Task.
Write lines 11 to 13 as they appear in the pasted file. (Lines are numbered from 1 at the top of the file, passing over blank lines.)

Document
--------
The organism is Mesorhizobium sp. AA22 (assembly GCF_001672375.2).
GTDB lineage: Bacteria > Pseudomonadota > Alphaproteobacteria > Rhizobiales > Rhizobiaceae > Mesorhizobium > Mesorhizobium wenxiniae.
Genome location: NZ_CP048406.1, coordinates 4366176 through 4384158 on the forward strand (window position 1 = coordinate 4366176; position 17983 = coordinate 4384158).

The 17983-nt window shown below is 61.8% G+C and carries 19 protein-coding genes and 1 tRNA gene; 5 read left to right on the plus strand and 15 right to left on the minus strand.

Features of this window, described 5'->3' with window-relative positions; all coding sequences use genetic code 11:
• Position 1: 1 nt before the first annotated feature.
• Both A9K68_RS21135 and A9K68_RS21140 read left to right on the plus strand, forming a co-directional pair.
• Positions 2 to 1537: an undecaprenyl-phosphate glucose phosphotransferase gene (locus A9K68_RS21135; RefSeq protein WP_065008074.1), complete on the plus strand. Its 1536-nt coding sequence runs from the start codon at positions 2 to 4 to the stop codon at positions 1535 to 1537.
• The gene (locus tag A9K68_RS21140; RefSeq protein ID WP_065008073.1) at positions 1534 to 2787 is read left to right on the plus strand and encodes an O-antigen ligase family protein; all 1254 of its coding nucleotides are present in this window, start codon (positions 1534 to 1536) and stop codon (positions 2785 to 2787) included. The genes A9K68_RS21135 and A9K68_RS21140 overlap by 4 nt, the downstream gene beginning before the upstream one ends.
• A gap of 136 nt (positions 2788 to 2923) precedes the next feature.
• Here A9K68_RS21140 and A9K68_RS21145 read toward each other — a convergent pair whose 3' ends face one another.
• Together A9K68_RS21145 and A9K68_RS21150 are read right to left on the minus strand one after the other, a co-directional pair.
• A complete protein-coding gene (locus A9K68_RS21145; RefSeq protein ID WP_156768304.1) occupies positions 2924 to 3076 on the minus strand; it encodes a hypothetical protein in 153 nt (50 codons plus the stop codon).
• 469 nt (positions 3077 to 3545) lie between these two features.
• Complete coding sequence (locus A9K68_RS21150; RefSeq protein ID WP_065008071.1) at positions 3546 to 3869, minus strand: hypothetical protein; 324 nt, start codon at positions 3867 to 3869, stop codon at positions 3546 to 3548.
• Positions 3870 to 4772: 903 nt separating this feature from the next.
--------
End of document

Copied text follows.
• Here A9K68_RS21140 and A9K68_RS21145 read toward each other — a convergent pair whose 3' ends face one another.
• Together A9K68_RS21145 and A9K68_RS21150 are read right to left on the minus strand one after the other, a co-directional pair.
• A complete protein-coding gene (locus A9K68_RS21145; RefSeq protein ID WP_156768304.1) occupies positions 2924 to 3076 on the minus strand; it encodes a hypothetical protein in 153 nt (50 codons plus the stop codon).